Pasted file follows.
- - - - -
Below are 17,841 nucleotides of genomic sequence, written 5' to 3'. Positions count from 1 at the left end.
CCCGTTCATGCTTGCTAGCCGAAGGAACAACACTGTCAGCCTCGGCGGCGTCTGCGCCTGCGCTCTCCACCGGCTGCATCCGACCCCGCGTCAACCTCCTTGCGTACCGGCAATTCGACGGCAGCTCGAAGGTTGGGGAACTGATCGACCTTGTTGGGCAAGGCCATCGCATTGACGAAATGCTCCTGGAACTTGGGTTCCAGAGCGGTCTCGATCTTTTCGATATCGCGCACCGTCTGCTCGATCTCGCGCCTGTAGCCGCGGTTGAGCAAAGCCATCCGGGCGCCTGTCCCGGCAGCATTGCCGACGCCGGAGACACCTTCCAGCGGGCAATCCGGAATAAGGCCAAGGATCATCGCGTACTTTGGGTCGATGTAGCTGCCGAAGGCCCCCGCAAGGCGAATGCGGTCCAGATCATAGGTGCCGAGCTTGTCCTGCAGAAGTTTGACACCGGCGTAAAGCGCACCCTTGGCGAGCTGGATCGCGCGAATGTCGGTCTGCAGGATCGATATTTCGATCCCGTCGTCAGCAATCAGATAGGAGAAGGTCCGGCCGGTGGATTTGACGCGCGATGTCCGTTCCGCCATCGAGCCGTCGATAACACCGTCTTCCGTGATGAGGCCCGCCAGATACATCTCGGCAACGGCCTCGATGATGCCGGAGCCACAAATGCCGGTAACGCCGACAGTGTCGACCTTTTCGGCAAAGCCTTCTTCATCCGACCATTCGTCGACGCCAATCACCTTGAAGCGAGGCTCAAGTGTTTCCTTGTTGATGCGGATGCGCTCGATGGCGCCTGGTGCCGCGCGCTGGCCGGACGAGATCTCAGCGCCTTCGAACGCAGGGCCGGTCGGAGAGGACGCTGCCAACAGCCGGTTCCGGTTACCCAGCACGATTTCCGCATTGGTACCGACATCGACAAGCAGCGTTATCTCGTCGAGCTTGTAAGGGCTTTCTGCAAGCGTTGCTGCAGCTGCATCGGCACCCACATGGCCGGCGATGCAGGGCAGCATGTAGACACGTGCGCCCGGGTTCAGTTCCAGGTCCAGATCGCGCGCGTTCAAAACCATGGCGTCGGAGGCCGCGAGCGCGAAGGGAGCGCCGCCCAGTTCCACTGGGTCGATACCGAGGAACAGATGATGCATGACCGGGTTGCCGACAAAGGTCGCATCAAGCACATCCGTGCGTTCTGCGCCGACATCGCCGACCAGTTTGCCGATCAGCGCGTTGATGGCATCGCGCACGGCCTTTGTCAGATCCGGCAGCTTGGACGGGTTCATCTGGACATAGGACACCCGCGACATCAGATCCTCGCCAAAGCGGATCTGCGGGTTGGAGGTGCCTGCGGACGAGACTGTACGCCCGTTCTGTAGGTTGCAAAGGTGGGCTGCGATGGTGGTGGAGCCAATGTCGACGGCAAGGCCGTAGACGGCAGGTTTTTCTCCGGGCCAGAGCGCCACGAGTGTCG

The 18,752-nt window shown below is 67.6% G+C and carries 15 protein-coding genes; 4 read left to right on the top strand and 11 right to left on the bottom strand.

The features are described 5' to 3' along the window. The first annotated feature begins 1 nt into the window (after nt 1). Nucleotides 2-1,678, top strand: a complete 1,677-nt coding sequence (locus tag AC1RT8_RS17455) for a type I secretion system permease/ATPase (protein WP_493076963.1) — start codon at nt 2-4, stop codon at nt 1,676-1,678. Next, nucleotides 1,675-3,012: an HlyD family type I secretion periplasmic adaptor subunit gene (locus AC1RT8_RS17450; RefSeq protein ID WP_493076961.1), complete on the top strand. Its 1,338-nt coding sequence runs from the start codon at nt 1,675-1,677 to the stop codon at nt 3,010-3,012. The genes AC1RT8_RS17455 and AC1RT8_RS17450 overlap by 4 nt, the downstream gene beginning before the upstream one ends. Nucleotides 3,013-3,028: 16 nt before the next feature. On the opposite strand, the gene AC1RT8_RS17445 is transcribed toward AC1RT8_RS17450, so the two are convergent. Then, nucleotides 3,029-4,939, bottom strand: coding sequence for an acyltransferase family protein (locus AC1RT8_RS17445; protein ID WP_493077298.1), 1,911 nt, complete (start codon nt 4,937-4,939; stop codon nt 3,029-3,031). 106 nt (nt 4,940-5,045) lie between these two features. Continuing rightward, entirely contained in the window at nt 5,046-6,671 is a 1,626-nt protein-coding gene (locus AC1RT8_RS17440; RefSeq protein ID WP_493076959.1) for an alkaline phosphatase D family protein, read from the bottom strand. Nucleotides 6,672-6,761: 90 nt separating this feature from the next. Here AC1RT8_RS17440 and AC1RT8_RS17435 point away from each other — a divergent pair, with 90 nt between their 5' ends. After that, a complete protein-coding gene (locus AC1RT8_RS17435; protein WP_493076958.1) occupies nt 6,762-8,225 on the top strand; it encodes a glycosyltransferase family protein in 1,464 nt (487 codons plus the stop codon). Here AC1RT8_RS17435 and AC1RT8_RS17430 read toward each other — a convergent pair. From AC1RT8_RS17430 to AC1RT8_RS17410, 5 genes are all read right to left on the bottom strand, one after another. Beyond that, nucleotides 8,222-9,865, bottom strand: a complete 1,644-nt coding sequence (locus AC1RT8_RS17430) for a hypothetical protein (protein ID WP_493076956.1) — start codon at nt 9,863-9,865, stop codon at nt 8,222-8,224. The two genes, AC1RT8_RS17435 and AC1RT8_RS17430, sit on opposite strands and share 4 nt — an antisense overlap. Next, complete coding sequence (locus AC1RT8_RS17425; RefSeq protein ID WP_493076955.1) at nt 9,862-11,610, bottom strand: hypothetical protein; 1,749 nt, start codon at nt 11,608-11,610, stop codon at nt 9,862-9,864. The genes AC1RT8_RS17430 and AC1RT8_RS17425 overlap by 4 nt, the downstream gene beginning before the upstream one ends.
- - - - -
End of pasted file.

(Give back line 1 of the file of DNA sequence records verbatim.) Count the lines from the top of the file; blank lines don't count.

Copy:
Below are 17,841 nucleotides of genomic sequence, written 5' to 3'. Positions count from 1 at the left end.